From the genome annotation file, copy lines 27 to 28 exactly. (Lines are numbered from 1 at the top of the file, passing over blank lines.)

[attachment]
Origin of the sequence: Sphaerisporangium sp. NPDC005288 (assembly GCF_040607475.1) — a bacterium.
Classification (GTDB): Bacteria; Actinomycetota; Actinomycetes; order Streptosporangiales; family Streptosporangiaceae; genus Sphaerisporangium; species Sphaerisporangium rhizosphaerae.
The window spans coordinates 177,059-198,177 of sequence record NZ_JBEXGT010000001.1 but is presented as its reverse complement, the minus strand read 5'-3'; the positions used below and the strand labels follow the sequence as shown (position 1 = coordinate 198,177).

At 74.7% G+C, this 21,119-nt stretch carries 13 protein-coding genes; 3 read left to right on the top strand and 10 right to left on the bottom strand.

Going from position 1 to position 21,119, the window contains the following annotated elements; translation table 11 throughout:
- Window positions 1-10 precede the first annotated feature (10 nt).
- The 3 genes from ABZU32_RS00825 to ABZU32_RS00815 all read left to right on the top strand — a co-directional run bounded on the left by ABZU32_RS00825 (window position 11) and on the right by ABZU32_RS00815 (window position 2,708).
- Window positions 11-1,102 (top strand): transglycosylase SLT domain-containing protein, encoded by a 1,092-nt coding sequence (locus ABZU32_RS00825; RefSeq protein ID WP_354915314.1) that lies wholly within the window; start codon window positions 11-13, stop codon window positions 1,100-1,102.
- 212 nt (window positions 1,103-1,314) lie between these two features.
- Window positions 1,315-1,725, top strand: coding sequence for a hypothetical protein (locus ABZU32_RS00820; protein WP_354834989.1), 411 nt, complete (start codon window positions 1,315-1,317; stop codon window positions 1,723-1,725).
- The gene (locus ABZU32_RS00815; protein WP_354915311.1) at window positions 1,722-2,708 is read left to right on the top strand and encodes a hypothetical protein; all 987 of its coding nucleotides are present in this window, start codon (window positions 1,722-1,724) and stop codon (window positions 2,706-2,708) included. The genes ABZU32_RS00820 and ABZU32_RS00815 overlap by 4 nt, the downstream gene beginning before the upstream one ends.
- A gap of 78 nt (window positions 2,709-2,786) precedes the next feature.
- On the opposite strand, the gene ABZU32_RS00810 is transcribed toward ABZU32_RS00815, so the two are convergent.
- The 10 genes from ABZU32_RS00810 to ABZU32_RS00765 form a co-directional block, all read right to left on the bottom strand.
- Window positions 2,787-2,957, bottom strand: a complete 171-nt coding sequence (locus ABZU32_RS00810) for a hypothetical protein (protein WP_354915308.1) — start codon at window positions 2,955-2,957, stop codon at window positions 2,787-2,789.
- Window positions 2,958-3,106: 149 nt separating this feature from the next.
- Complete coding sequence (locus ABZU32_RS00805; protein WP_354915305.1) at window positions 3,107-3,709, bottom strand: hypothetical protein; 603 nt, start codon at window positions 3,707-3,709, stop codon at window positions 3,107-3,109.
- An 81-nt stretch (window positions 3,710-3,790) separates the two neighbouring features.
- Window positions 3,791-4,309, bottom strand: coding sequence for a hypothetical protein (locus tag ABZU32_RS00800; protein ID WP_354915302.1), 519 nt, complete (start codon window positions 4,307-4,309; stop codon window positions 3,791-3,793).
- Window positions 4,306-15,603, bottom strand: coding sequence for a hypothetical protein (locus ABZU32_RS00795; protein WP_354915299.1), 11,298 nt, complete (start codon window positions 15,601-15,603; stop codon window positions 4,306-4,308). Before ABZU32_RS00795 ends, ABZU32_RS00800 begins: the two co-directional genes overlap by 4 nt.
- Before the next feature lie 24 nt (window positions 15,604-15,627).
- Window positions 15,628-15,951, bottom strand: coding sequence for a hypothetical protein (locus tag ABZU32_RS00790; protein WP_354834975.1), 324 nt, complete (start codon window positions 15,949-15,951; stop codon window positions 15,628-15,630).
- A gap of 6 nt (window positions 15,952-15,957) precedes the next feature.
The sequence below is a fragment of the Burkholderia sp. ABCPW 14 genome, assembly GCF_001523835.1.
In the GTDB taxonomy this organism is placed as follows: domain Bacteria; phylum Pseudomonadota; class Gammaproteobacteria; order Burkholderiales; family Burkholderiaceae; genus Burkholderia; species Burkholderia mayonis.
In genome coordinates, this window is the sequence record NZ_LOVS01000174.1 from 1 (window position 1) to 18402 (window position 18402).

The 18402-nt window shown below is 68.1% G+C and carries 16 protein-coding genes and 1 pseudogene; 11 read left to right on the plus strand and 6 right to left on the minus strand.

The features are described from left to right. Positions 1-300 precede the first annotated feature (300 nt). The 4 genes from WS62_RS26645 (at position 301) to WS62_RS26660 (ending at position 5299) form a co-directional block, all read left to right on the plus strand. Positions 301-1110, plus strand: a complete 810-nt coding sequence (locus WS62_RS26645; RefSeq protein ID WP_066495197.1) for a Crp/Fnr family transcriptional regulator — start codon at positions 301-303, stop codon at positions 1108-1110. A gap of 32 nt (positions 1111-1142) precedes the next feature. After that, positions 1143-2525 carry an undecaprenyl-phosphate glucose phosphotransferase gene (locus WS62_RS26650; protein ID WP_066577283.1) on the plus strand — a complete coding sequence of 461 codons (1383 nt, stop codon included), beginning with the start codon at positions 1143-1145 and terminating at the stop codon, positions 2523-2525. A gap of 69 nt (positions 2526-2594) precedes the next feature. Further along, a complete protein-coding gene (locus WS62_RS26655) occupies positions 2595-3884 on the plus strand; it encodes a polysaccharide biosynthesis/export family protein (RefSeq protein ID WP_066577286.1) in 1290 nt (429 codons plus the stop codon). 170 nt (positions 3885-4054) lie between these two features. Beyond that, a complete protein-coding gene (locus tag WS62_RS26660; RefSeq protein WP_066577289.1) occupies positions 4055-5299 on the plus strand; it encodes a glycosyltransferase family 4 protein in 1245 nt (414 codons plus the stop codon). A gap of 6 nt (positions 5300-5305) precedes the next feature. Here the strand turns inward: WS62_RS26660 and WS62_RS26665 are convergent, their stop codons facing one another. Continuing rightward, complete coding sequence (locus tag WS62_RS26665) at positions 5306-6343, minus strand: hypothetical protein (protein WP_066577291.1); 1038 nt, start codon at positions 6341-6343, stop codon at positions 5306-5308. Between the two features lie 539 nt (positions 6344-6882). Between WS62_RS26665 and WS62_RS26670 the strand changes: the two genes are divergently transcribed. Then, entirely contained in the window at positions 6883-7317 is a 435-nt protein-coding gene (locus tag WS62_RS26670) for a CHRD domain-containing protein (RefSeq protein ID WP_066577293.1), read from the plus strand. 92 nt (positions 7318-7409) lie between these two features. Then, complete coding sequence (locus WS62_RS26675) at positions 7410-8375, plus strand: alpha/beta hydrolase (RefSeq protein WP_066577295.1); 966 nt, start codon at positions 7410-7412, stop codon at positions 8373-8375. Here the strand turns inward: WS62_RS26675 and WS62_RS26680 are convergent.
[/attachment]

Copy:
The 18402-nt window shown below is 68.1% G+C and carries 16 protein-coding genes and 1 pseudogene; 11 read left to right on the plus strand and 6 right to left on the minus strand.

The features are described from left to right. Positions 1-300 precede the first annotated feature (300 nt). The 4 genes from WS62_RS26645 (at position 301) to WS62_RS26660 (ending at position 5299) form a co-directional block, all read left to right on the plus strand. Positions 301-1110, plus strand: a complete 810-nt coding sequence (locus WS62_RS26645; RefSeq protein ID WP_066495197.1) for a Crp/Fnr family transcriptional regulator — start codon at positions 301-303, stop codon at positions 1108-1110. A gap of 32 nt (positions 1111-1142) precedes the next feature. After that, positions 1143-2525 carry an undecaprenyl-phosphate glucose phosphotransferase gene (locus WS62_RS26650; protein ID WP_066577283.1) on the plus strand — a complete coding sequence of 461 codons (1383 nt, stop codon included), beginning with the start codon at positions 1143-1145 and terminating at the stop codon, positions 2523-2525. A gap of 69 nt (positions 2526-2594) precedes the next feature. Further along, a complete protein-coding gene (locus WS62_RS26655) occupies positions 2595-3884 on the plus strand; it encodes a polysaccharide biosynthesis/export family protein (RefSeq protein ID WP_066577286.1) in 1290 nt (429 codons plus the stop codon). 170 nt (positions 3885-4054) lie between these two features. Beyond that, a complete protein-coding gene (locus tag WS62_RS26660; RefSeq protein WP_066577289.1) occupies positions 4055-5299 on the plus strand; it encodes a glycosyltransferase family 4 protein in 1245 nt (414 codons plus the stop codon). A gap of 6 nt (positions 5300-5305) precedes the next feature. Here the strand turns inward: WS62_RS26660 and WS62_RS26665 are convergent, their stop codons facing one another. Continuing rightward, complete coding sequence (locus tag WS62_RS26665) at positions 5306-6343, minus strand: hypothetical protein (protein WP_066577291.1); 1038 nt, start codon at positions 6341-6343, stop codon at positions 5306-5308. Between the two features lie 539 nt (positions 6344-6882). Between WS62_RS26665 and WS62_RS26670 the strand changes: the two genes are divergently transcribed. Then, entirely contained in the window at positions 6883-7317 is a 435-nt protein-coding gene (locus tag WS62_RS26670) for a CHRD domain-containing protein (RefSeq protein ID WP_066577293.1), read from the plus strand. 92 nt (positions 7318-7409) lie between these two features. Then, complete coding sequence (locus WS62_RS26675) at positions 7410-8375, plus strand: alpha/beta hydrolase (RefSeq protein WP_066577295.1); 966 nt, start codon at positions 7410-7412, stop codon at positions 8373-8375. Here the strand turns inward: WS62_RS26675 and WS62_RS26680 are convergent.